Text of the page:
Burgess Health Center is actively preparing, planning, and executing our emergency plans, collaborating with local and state health public health departments, and staying on top of the latest guidelines set forth by the CDC and the State of Iowa. At this time, we have an adequate supply of personal protective equipment (PPE) to keep our staff and patients safe. While not at a critical point, cleaning supplies are a precious commodity. Our planning includes appropriate use of PPE and cleaning supplies to ensure we have adequate supply if a large influx of patients occurs.

There currently is no cure for COVID-19; we are only able to treat symptoms. Our medical staff is working diligently to ensure we are following the latest treatment protocols to lessen these symptoms. Respiratory support is one of the most critical components of symptom management.

Our planning includes ensuring we have the proper equipment to care for patients in severe respiratory distress.  In addition, we are training additional staff to operate this equipment as some of our staff may not be able to work if they become infected. Also, the staff currently trained will not be able to function around the clock if this pandemic is of long duration.

Unfortunately, no matter what preparation we do, Burgess and the U.S. healthcare system could become overwhelmed if we do not slow this virus down. Therefore, follow the recommendations we have been hearing:

  • Wash your hands frequently
  • Cover your cough
  • Stay home if you are sick and call your primary care provider
  • Avoid touching your eyes, nose, and mouth
  • Clean and disinfect frequently used surfaces daily
  • Practice social distancing at all times & stay home as much as possible
  • Limit travel to only what is essential

Some things Burgess has implemented to protect our staff and patients, to converse PPE and cleaning supplies, and prepare for a potential influx of patients include:

  • Restricted the number of entry points into the hospital
  • Closed our wellness centers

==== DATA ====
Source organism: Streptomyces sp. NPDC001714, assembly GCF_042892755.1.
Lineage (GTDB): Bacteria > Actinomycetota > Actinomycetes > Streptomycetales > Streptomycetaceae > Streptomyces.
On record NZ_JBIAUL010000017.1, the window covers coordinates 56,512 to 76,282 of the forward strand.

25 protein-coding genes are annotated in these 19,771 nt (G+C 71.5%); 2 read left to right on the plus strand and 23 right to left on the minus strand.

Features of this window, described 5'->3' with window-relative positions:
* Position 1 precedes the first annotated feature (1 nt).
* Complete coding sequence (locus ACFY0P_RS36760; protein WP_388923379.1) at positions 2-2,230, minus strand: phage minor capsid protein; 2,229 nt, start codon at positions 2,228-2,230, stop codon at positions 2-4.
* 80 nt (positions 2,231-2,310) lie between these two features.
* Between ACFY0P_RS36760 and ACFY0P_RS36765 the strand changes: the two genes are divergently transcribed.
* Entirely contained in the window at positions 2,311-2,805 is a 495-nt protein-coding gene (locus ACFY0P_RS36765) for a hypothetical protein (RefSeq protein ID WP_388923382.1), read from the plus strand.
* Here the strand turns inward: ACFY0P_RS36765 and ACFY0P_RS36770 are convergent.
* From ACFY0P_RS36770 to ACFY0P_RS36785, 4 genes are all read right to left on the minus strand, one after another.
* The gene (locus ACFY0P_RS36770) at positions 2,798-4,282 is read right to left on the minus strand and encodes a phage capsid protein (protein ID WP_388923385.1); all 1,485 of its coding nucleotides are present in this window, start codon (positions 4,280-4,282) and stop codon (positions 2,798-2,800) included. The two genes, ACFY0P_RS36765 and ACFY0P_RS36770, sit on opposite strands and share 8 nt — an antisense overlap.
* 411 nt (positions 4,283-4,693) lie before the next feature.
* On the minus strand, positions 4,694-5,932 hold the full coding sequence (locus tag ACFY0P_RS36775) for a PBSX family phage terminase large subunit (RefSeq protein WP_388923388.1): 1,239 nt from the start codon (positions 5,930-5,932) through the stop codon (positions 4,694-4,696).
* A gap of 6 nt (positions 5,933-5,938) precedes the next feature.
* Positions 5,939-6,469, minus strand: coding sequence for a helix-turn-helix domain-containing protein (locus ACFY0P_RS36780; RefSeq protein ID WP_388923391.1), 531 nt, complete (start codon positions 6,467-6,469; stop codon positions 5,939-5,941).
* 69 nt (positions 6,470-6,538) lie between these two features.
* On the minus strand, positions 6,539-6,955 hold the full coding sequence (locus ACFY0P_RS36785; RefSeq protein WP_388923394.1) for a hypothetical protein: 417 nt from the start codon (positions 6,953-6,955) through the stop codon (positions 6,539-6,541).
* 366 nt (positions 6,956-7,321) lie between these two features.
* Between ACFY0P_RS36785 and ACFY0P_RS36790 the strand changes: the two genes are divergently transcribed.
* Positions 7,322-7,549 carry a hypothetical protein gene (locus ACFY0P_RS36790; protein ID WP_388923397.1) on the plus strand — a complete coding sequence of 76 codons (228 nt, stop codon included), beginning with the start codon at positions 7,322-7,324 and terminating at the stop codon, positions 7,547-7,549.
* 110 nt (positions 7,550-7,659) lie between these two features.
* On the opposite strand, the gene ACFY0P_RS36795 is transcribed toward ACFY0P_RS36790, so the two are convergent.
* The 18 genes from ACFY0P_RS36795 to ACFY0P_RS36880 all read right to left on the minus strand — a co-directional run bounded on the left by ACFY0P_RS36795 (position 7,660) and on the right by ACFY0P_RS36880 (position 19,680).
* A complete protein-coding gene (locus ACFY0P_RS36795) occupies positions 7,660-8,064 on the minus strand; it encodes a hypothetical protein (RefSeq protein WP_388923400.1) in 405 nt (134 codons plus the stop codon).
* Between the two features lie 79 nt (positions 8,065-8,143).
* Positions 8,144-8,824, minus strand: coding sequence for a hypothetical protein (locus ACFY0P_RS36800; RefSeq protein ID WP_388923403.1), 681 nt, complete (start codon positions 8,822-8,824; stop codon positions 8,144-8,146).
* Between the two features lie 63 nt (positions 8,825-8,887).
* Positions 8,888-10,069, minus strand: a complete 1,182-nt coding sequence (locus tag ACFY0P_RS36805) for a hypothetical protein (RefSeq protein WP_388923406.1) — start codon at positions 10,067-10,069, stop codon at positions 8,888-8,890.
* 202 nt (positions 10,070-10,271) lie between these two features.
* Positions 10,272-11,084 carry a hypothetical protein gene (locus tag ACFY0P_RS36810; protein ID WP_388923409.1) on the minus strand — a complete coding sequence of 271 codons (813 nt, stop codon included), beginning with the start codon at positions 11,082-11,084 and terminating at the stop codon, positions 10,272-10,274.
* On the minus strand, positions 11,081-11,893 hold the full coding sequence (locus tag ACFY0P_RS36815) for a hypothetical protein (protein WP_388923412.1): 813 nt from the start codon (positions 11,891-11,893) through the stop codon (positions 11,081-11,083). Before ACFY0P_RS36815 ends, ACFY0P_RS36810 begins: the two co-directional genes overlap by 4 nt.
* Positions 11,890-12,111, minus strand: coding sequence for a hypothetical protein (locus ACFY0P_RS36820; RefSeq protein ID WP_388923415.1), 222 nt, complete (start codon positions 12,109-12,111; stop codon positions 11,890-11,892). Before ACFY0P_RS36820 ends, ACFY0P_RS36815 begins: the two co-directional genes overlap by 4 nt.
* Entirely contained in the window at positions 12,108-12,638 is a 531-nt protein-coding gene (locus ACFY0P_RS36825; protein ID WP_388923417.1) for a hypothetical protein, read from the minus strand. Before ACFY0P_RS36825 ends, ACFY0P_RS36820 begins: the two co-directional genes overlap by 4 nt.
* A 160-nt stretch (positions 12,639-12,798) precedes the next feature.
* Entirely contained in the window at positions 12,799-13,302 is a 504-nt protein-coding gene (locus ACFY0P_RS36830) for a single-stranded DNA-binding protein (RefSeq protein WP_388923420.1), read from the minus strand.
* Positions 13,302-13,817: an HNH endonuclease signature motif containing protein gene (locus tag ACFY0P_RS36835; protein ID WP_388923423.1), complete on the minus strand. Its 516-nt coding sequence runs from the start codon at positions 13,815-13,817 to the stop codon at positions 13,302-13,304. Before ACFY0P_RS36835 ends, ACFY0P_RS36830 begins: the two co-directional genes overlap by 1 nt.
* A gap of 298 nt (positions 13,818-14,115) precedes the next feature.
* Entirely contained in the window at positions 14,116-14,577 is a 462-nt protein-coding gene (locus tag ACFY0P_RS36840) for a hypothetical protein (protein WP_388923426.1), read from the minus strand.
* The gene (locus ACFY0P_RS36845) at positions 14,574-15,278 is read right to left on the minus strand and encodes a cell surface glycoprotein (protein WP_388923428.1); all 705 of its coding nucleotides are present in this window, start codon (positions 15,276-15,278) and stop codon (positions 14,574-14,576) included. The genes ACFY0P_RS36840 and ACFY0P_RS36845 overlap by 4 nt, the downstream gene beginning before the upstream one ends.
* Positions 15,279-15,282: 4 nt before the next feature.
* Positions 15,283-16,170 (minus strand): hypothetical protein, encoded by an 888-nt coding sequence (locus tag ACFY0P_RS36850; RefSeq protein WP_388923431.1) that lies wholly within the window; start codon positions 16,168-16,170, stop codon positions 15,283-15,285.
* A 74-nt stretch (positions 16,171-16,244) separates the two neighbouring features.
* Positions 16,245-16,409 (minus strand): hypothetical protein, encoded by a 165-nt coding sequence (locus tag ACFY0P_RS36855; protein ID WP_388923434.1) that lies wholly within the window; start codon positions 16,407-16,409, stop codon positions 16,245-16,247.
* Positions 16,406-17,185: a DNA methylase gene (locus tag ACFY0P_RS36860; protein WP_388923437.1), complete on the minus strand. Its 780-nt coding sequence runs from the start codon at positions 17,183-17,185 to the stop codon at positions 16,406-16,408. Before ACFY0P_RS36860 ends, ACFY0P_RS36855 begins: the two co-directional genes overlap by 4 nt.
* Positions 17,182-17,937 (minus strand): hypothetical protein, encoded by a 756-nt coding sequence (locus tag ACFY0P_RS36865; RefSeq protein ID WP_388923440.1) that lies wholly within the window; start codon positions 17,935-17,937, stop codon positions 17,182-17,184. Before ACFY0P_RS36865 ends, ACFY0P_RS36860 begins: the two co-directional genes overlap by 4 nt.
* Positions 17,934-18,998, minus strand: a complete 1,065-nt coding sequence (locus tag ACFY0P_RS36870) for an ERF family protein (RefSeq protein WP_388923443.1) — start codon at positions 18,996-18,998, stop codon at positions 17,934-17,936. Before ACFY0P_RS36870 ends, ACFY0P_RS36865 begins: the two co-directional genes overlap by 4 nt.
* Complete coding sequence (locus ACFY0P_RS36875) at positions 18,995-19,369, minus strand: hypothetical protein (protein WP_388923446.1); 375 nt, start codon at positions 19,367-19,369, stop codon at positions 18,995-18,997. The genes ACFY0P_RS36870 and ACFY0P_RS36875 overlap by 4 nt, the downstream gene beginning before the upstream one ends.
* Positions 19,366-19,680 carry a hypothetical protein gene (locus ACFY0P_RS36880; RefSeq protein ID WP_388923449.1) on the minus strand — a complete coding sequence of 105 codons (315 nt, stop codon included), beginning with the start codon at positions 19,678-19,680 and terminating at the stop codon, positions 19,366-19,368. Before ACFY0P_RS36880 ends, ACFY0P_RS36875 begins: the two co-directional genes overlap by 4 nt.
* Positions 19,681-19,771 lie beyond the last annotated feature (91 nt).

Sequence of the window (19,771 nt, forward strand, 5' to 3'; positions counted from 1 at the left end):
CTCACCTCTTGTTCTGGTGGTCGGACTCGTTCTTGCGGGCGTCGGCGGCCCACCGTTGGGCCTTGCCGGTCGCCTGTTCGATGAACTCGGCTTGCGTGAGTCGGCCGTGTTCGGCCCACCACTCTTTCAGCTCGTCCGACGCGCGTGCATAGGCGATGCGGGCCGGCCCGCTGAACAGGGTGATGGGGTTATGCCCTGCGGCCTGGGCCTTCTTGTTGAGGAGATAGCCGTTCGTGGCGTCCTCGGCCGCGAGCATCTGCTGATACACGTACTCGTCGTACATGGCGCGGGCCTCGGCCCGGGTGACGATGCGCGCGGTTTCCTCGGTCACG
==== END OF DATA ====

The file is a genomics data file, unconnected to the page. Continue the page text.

• Began screening everyone coming to our facilities including patients, visitors, staff and vendors
  • Canceled all elective surgeries
  • Limited visitors

Be assured Burgess is doing everything we can to protect the health and safety of our staff and our community members. Working together as a community and a nation, we will beat this pandemic if we all sacrifice a little. Let’s take the precautions that are being recommended even if they disrupt our normal routine. The life that is saved could be our own or your loved ones.

Burgess Public Health Updates Local Health Partners

Onawa, IA – The Burgess Public Health Department held a meeting on March 13, 2020, with local health partners to address the preparations, plans and support as the Coronavirus (COVID-19) continues to affect areas of the nation, state and county.

Erin Brekke, Director of Burgess Public Health, spoke to the hospital and school officials, local EMA, Emergency Management Agency, and long-term care facility administrators about the significant amount of planning that is taking place at the local level to ensure preparedness for any potential response that may be needed to COVID-19.

“First and foremost, there are no confirmed cases of COVID-19 in Monona County,” said Brekke. “I will continue to provide updates to what the current recommendations are from the Iowa Department of Public Health and the CDC.”

Brekke explained if/when a positive case of COVID-19 is confirmed in Monona County, the support is in place from the state level to assist locally. The local public health department is prepared for patient monitoring that may be needed.

Brekke highlighted different precautions the public can take to help prevent the spread of COVID-19, including washing your hands frequently, covering your coughs and sneezes and avoiding contact with your face. Also, consider your health before visiting the doctor’s office.

“The most important thing you can do is stay home if you are sick,” she said. “If you answer yes to two or more of the screening questions, you should call your provider first.”

The three screening questions are:

  1. Do you have a fever or respiratory symptoms i.e. cough or difficulty breathing?